Focus on debt:
Singletary wrote in the Post that it may be more important now to focus on paying off debts than saving every penny possible for retirement.
Especially for people who are further away from retirement. Long-term, high-interest debts can hang over your head for decades.
“The longer you wait to get rid of debt, the more likely it will hinder your retirement savings goal,” Singletary writes.
Don’t underestimate the cost of retirement:
With the average lifespans longer than they were in previous generations, it has changed the way Americans think about retirement. It's not uncommon for people to have retirements that last two or more decades, which can be a daunting task to save for.
"The big risk is outliving your money," Keith Bernhardt, vice president of retirement income for Fidelity Investments, told U.S. News and World Report.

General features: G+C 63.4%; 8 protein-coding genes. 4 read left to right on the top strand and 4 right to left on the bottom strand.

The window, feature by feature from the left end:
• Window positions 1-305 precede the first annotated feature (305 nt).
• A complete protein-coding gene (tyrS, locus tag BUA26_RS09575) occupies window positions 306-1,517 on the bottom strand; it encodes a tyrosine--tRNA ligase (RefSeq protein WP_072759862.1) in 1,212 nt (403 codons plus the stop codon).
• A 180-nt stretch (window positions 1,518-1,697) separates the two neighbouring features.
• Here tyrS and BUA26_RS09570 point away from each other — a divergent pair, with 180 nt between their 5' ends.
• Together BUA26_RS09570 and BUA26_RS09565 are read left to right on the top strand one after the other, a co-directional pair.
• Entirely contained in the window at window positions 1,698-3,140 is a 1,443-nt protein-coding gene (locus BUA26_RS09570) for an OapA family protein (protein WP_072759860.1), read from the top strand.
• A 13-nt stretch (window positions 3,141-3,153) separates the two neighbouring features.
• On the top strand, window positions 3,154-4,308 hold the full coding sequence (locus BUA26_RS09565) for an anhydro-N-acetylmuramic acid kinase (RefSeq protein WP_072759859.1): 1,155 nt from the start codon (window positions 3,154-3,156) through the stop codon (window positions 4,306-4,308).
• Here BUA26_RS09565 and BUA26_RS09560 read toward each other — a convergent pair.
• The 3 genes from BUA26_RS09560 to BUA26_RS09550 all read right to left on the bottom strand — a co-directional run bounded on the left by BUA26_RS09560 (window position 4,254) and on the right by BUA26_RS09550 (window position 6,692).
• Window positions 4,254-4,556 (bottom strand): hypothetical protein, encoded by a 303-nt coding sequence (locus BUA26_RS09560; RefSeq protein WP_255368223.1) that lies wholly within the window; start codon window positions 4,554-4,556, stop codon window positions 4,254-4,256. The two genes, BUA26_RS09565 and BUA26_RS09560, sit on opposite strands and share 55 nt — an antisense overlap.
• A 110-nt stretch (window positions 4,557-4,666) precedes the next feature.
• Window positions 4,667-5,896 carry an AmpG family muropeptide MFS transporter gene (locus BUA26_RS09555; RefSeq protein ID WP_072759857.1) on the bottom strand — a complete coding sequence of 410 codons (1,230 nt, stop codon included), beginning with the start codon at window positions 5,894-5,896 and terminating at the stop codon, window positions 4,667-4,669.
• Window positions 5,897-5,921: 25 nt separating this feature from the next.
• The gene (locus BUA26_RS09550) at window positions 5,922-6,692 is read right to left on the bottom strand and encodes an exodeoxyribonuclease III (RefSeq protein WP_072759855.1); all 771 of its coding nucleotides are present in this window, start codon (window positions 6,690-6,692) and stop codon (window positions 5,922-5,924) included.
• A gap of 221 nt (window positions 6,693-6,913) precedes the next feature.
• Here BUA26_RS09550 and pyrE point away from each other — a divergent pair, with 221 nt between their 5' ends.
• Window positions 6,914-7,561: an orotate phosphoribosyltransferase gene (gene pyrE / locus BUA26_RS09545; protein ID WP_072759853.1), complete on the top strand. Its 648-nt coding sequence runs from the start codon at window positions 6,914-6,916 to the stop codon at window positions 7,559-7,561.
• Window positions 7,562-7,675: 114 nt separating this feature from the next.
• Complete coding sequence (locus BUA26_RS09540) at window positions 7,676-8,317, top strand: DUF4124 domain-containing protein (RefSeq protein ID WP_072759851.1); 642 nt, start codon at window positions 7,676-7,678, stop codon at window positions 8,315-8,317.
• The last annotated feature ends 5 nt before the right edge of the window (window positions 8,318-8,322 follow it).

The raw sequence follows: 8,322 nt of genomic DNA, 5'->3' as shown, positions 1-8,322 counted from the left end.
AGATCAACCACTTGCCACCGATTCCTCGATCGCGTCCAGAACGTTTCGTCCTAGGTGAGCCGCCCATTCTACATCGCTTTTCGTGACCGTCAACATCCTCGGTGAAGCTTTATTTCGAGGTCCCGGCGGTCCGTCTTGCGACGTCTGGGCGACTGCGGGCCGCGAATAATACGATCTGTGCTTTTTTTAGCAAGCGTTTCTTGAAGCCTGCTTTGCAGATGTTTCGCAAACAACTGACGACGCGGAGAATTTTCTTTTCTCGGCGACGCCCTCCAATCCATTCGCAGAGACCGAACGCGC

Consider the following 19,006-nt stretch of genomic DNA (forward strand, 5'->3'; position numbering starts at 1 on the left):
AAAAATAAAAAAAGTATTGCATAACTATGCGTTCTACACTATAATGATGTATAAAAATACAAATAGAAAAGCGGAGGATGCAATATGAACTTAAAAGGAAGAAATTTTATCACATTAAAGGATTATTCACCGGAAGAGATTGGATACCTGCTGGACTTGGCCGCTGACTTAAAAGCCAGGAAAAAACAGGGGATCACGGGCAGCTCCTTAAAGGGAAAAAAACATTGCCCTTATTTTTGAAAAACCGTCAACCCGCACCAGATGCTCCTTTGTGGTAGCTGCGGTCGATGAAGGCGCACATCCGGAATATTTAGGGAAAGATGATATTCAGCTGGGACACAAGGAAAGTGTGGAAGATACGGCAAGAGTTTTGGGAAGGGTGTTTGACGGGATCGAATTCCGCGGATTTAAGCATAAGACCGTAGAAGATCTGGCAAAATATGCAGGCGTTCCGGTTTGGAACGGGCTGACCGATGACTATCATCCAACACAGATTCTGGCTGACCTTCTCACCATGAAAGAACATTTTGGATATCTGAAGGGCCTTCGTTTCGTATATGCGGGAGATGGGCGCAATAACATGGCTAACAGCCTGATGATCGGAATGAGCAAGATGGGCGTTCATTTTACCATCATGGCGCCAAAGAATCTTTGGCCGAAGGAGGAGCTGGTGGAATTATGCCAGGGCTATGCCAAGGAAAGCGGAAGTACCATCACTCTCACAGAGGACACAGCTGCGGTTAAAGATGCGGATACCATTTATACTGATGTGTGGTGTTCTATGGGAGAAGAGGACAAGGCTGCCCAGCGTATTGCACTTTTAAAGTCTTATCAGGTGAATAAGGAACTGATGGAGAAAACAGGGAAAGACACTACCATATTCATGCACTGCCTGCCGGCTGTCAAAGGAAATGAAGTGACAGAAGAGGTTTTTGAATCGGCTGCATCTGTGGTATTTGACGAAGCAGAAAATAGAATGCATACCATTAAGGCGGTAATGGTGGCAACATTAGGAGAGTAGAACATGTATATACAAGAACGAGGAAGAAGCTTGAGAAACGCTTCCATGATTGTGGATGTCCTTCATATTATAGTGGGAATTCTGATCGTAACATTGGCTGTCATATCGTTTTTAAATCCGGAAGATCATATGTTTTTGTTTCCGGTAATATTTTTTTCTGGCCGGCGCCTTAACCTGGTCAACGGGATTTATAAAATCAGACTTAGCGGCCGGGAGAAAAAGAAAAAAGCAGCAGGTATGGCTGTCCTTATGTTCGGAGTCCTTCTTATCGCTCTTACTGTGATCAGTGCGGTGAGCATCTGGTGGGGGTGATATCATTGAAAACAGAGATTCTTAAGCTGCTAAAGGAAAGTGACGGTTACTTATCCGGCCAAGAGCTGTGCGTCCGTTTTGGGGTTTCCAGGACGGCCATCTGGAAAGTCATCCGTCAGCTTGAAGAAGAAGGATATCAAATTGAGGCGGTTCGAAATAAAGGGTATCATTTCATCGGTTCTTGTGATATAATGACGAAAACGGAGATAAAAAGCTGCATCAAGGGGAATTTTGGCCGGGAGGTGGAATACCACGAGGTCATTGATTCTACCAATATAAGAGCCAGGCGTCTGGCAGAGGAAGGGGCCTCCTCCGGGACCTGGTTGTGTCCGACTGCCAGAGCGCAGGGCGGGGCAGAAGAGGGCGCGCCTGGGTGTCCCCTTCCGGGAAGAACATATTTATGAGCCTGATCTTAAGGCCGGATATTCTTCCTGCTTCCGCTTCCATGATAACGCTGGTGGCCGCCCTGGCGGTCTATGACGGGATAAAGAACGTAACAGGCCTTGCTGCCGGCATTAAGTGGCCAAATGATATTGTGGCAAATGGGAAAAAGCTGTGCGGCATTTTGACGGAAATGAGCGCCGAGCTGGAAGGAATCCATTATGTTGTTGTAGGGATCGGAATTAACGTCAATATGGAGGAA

A recent report from GOBankingRates found that having a comfortable 20-year retirement in Georgia costs more than $1 million or roughly $56,000 annually.
While conventional knowledge has said Americans should save as much as 10% of your income for retirement, experts agree that it may not be enough. In a post-pandemic world, that number will likely look more like 15%.
"I can imagine some people, early on in their career, who might see that number and get a little scared. But we do like to remind people that the percentage includes any company match," Fidelity's Eliza Badeau told the Post. "The most important thing to do is just start saving as early as possible and take advantage of that whole match."